Give to the one who asks of you, and do not turn your back on one who wants to borrow.
After two teachings about generosity and forbearance in the face of violence, Jesus offers a gentler admonition, "Give to the one who asks of you, and do not turn your back on one who wants to borrow.”
Perhaps he was thinking, "You have to crawl before you can walk."
Before "heroic virtue" comes ordinary virtue, the kind of thing we do at home with our loved ones. Give to the one who asks.
When someone at the table says, "Please pass the water." we do so without hesitation. If someone asks for a short term loan of a few bucks, with payday just around the corner, "Sure, why not? Don't worry about it. We're all in this together."
Practicing ordinary charity within one's home, it's not so hard to take the same open attitude into the neighborhood, church or workplace. We're surrounded by people we know and respect and, hopefully, trust. At least we know how much they may be trusted and our kindness is appropriate. Because they know us and have the same attitudes of respect, they know not to ask too much, but are confident of our openness.
It's true that times have changed since Jesus uttered this teaching. But the bigger change is in my head; that is, how I imagine the world. Growing up in Nazareth and Galilee, Jesus rarely met a stranger. People didn't move around like they do today. Even the beggars were familiar faces, known by their gratitude or meanness. His worldview was not peopled by strangers.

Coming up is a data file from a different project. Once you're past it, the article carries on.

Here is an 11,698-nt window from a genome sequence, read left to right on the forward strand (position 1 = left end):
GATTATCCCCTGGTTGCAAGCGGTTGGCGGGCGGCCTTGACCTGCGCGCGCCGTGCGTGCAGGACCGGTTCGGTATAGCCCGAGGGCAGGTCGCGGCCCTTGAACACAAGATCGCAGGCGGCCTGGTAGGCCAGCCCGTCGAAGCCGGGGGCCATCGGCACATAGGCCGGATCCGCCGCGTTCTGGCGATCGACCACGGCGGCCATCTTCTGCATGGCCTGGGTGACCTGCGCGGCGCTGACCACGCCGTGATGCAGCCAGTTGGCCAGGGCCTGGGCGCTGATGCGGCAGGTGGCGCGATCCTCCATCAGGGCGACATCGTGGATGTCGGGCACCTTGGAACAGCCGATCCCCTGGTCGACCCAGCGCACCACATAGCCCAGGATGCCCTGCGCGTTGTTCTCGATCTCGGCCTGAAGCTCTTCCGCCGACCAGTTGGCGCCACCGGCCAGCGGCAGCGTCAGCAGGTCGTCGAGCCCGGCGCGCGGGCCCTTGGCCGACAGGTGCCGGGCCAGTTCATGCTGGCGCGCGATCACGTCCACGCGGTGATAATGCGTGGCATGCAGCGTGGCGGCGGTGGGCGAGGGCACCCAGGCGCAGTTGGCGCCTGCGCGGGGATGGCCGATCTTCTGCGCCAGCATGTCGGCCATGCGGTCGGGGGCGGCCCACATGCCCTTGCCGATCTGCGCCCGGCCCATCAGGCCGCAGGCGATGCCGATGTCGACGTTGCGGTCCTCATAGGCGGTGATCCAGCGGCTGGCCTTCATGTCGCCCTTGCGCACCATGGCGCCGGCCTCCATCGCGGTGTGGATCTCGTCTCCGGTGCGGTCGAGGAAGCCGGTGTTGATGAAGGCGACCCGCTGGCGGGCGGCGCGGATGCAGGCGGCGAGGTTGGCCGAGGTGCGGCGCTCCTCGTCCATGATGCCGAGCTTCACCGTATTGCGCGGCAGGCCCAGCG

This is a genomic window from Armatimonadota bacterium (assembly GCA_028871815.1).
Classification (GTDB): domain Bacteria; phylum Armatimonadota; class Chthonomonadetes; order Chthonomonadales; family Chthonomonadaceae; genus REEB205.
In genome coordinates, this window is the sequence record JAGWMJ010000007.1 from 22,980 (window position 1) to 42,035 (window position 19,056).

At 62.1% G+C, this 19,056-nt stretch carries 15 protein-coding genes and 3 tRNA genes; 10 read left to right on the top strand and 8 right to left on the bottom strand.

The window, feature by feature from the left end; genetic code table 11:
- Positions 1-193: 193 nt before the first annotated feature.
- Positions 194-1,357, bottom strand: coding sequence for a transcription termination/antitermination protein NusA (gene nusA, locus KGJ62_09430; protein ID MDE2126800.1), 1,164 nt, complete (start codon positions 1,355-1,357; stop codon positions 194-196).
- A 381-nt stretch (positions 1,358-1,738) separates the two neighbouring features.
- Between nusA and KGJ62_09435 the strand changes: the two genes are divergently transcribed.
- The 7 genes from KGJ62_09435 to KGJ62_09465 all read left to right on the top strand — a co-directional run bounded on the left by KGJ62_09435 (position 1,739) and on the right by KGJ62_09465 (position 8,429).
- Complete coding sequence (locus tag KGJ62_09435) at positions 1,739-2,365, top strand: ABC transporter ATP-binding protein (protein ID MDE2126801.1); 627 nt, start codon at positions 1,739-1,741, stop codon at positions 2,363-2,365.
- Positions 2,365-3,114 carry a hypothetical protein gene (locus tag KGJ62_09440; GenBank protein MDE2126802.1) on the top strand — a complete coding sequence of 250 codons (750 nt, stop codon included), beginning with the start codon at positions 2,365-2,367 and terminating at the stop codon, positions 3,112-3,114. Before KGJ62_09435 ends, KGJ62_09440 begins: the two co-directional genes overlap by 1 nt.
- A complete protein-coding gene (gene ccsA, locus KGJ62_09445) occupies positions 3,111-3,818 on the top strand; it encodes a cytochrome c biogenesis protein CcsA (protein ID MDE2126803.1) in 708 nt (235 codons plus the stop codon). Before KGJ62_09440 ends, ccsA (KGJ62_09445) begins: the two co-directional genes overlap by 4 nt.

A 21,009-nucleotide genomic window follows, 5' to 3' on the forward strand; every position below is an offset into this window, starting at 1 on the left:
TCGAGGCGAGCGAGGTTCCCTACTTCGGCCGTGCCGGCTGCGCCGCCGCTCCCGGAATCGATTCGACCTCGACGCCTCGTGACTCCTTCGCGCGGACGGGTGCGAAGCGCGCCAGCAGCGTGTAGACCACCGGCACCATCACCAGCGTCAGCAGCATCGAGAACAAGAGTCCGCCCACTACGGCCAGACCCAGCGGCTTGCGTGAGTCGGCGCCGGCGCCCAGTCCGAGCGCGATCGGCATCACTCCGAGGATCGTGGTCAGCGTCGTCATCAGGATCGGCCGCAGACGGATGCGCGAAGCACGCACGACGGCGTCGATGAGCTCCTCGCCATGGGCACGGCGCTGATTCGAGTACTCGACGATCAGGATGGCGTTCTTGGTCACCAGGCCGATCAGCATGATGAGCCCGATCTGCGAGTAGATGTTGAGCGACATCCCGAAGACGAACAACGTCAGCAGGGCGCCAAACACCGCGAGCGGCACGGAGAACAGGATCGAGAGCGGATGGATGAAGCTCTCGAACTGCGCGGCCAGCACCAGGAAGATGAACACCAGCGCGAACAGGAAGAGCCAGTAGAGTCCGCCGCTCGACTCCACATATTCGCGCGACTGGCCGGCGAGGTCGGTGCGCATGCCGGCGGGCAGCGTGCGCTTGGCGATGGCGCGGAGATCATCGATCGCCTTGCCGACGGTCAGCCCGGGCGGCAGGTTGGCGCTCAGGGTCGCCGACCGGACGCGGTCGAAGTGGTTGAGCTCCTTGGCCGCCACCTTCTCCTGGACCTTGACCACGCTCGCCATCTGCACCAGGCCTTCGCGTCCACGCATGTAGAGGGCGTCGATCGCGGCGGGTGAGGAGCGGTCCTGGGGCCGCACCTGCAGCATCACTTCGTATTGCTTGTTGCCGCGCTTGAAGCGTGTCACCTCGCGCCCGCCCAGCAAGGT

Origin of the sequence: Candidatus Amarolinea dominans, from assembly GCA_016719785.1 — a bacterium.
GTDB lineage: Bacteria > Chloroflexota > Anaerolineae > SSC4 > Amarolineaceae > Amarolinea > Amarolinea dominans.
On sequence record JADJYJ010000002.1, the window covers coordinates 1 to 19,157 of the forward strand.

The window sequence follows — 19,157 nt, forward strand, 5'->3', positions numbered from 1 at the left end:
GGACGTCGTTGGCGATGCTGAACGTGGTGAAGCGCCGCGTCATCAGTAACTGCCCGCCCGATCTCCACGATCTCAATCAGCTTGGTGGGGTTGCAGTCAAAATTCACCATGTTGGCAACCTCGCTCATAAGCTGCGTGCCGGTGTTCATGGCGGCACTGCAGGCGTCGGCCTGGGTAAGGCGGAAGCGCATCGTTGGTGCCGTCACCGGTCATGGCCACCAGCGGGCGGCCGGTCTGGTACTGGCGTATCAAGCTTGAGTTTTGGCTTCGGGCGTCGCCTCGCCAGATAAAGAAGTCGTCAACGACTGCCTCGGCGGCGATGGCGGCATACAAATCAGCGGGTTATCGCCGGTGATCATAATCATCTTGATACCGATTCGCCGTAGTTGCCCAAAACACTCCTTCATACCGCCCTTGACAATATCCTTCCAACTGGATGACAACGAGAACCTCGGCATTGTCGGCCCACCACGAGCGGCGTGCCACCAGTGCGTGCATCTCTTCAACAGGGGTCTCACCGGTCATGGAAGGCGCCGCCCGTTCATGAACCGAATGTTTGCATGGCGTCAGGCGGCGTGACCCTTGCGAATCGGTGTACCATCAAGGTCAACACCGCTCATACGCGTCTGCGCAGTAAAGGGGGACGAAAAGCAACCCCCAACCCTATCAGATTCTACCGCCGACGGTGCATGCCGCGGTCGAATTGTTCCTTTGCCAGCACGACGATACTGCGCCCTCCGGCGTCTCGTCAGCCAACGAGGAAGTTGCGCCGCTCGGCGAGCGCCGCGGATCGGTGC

We think of ourselves as living in a strange land, surrounded by strangers. The fact that I don't encounter strangers every day, or every week, doesn't change the mindset. The fact that I am not accosted by beggars daily and many times a day doesn't make me more open to their approach.
When I was a pastor in a small Louisiana town, beggars often came through town on Interstate 10, which runs from Florida to California, through many major cities including New Orleans, Houston, San Antonio and El Paso. It was a highway for hobos. I didn't know these people but they found me through the local phone book. (I'm talking about the recent century, you understand, when life was simpler.)
I developed a practice of assisting some with gas or groceries, and no cash. Local people also came to me and I assisted them too.
I didn't feel obligated to help everyone and I didn't. Someone could say it depended on my mood but I'd like to think I let the Holy Spirit guide me. The local churches had created a backup plan. We collected money at Thanksgiving and other occasions and handed it to the local police. If we weren't entirely comfortable with assisting certain travelers we sent them to the police.
God is never compelled to give to us; nor are we compelled to give to anyone and everyone. Rather, "Freely you received; freely give."
But our attitude toward strangers begins with openness to family, friends, co-workers and co-religionists. People with whom we live. With them generosity is a habit. The Holy Spirit will guide us farther. Having mastered the art of crawling, we're ready to walk in his footsteps.